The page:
Liberty Matters

“We the People” are Responsible for Upholding the Constitution

What may be the elephant in the room for all four essays is that no reified document is immune from human imperfection. In Rhetoric, Aristotle wrote, “it is proper that laws, properly enacted, should themselves define the issue of all cases as far as possible, and leave as little as possible to the discretion of the judges.” This sounds like a push for universal law devoid of contingent considerations, a point taken up by lawyers and scholars responsible for legal realism and critical legal studies, schools of thought that share the common denominator of holding that legal decisions should not be made outside of their social contexts. Documents like the Constitution are unavoidably a-contextual and a-temporal in nature. What is to be done?
Aristotle believed that lawmakers should define as much as possible and leave as little as possible to future judges. He had several reasons for this. He wrote,
in the first place, because it is easier to find one or a few men of good sense, capable of framing laws and pronouncing judgements, than a large number; secondly, legislation is the result of long consideration, whereas judgements are delivered on the spur of the moment, so that it is difficult for the judges properly to decide questions of justice or expediency.
The Constitution is, indeed, the result of “long considerations,” consisting of much contention and disagreement. Not everyone had the wherewithal to carry out such a foundational endeavor. The founding fathers found themselves with a lofty task of creating a document that could live—i.e., could be revised through several steps—because they were wise enough to know they could not predict every future legal situation and that most citizens did not have the wherewithal to legislate and administer justice. Nevertheless, what must not be revised was the American resolve to follow the Constitution regardless of personal and subjective desires.
Aristotle elaborates on this last point in his subsequent statement.
But what is most important of all is that the judgement of the legislator does not apply to a particular case, but is universal and applies to the future, whereas the member of the public assembly and the diecast have to decide present and definite issues, and in their case love, hate, or personal interest is often involved, so that they are no longer capable of discerning the truth adequately, their judgement being obscured by their own pleasure or pain.
Aristotle and, apparently, those who composed the Constitution, knew that the contingencies of context could alter the connotations of a law and that human emotion would often taint the color of law. They considered most humans too emotionally erratic to be trusted to make decisions on the spot, based on contemporary contingencies. They had to be beholden to a set of rules that could keep their emotions in check.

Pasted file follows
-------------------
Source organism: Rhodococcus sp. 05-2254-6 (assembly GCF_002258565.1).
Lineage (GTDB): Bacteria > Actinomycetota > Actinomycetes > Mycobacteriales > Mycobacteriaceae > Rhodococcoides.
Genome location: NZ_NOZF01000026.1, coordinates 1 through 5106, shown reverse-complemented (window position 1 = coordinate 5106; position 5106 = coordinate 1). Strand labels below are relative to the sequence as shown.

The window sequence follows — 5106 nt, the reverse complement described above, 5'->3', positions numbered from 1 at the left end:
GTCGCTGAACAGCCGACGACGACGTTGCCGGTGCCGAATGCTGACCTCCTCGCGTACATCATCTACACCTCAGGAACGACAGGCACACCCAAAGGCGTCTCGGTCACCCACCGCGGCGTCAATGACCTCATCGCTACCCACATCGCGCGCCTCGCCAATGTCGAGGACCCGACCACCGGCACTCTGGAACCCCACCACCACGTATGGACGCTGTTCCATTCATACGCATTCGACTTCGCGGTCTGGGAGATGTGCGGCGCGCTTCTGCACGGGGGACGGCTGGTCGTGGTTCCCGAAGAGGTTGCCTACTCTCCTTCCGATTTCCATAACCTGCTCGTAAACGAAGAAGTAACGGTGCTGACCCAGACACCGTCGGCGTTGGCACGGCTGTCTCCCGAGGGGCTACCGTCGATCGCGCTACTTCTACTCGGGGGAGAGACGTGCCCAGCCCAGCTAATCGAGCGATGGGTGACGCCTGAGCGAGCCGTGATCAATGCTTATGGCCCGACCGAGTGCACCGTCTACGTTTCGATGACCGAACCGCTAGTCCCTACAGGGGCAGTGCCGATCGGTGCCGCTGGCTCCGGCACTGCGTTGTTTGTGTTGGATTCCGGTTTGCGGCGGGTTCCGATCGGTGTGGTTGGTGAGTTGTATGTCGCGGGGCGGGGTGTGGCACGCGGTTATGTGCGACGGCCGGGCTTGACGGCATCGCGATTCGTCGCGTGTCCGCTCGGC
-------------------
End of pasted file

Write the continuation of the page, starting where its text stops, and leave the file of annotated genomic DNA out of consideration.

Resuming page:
However, isn’t Reconstruction’s failure the result of such unchecked emotion? Rutherford B. Hayes’s desire to be President at the expense of black Americans, Ulysses S. Grant’s alcoholism, and Andrew Johnson’s Southern resentment were all emotional obstacles to the just administration of the law. I conclude that the issue is not that the Constitution is inherently oppressive in nature, as critical legal theorists may conclude. It is not. The issue is that those left to uphold it can be and have been oppressive.
In “Speech on the Dred Scott Decision,” Frederick Douglass insisted that “Slavery lives in this country not because of any paper Constitution, but in the moral blindness of the American people, who persuade themselves that they are safe, though the rights of others may be struck down.” Douglass reiterates Aristotle’s point. The problem is not the Constitution; it’s the people responsible for upholding it.
“We, the people”—not we, the white people—not we, the citizens, or the legal voters—not we, the privileged class, and excluding all other classes but we, the people; not we, the horses and cattle, but we the people—the men and women, the human inhabitants of the United States, do ordain and establish this Constitution, &c.I ask, then, any man to read the Constitution, and tell me where, if he can, in what particular that instrument affords the slightest sanction of slavery? Where will he find a guarantee for slavery?
The Constitution must be followed to the letter to prevent people from making decisions based solely on selfish wants. If laws are inherently unjust, we must work to revise them accordingly. The Constitution did not fail black Americans. People did. Reconstruction did not fail because Americans followed the Constitution; it failed because they did not.